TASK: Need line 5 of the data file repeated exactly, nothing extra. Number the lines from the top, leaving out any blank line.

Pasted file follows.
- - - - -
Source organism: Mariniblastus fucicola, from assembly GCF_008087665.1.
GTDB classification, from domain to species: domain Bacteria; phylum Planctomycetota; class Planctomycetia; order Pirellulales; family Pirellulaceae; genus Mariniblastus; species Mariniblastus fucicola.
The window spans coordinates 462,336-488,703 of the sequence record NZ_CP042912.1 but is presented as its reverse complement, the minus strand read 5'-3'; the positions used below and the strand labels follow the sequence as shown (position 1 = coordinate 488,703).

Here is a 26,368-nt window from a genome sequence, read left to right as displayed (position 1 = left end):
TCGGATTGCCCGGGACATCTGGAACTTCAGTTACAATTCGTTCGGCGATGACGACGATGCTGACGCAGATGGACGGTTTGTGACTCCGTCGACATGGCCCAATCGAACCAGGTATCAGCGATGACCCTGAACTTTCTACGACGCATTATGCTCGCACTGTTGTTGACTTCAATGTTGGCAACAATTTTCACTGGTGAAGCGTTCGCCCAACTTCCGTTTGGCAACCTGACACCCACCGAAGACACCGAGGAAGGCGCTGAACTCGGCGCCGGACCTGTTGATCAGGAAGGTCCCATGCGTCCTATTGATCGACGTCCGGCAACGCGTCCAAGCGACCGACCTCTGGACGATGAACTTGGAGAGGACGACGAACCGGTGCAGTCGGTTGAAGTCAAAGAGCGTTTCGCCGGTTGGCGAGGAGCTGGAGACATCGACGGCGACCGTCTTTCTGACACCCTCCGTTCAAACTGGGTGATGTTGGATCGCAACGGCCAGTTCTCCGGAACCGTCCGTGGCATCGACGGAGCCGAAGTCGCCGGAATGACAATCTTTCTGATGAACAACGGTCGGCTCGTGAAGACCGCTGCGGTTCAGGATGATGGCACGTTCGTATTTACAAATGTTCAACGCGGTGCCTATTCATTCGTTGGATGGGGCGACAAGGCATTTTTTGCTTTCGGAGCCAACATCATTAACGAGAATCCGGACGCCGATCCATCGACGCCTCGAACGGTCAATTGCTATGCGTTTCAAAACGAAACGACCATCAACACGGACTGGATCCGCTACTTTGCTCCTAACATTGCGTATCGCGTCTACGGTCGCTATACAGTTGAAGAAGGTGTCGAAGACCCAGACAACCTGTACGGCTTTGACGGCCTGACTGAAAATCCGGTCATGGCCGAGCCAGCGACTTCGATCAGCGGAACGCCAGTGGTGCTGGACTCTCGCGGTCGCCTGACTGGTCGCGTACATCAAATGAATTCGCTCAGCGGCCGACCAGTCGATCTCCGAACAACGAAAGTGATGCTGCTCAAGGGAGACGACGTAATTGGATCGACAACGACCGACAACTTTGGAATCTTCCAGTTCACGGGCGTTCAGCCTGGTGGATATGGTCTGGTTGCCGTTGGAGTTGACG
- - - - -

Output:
TCGGATTGCCCGGGACATCTGGAACTTCAGTTACAATTCGTTCGGCGATGACGACGATGCTGACGCAGATGGACGGTTTGTGACTCCGTCGACATGGCCCAATCGAACCAGGTATCAGCGATGACCCTGAACTTTCTACGACGCATTATGCTCGCACTGTTGTTGACTTCAATGTTGGCAACAATTTTCACTGGTGAAGCGTTCGCCCAACTTCCGTTTGGCAACCTGACACCCACCGAAGACACCGAGGAAGGCGCTGAACTCGGCGCCGGACCTGTTGATCAGGAAGGTCCCATGCGTCCTATTGATCGACGTCCGGCAACGCGTCCAAGCGACCGACCTCTGGACGATGAACTTGGAGAGGACGACGAACCGGTGCAGTCGGTTGAAGTCAAAGAGCGTTTCGCCGGTTGGCGAGGAGCTGGAGACATCGACGGCGACCGTCTTTCTGACACCCTCCGTTCAAACTGGGTGATGTTGGATCGCAACGGCCAGTTCTCCGGAACCGTCCGTGGCATCGACGGAGCCGAAGTCGCCGGAATGACAATCTTTCTGATGAACAACGGTCGGCTCGTGAAGACCGCTGCGGTTCAGGATGATGGCACGTTCGTATTTACAAATGTTCAACGCGGTGCCTATTCATTCGTTGGATGGGGCGACAAGGCATTTTTTGCTTTCGGAGCCAACATCATTAACGAGAATCCGGACGCCGATCCATCGACGCCTCGAACGGTCAATTGCTATGCGTTTCAAAACGAAACGACCATCAACACGGACTGGATCCGCTACTTTGCTCCTAACATTGCGTATCGCGTCTACGGTCGCTATACAGTTGAAGAAGGTGTCGAAGACCCAGACAACCTGTACGGCTTTGACGGCCTGACTGAAAATCCGGTCATGGCCGAGCCAGCGACTTCGATCAGCGGAACGCCAGTGGTGCTGGACTCTCGCGGTCGCCTGACTGGTCGCGTACATCAAATGAATTCGCTCAGCGGCCGACCAGTCGATCTCCGAACAACGAAAGTGATGCTGCTCAAGGGAGACGACGTAATTGGATCGACAACGACCGACAACTTTGGAATCTTCCAGTTCACGGGCGTTCAGCCTGGTGGATATGGTCTGGTTGCCGTTGGAGTTGACG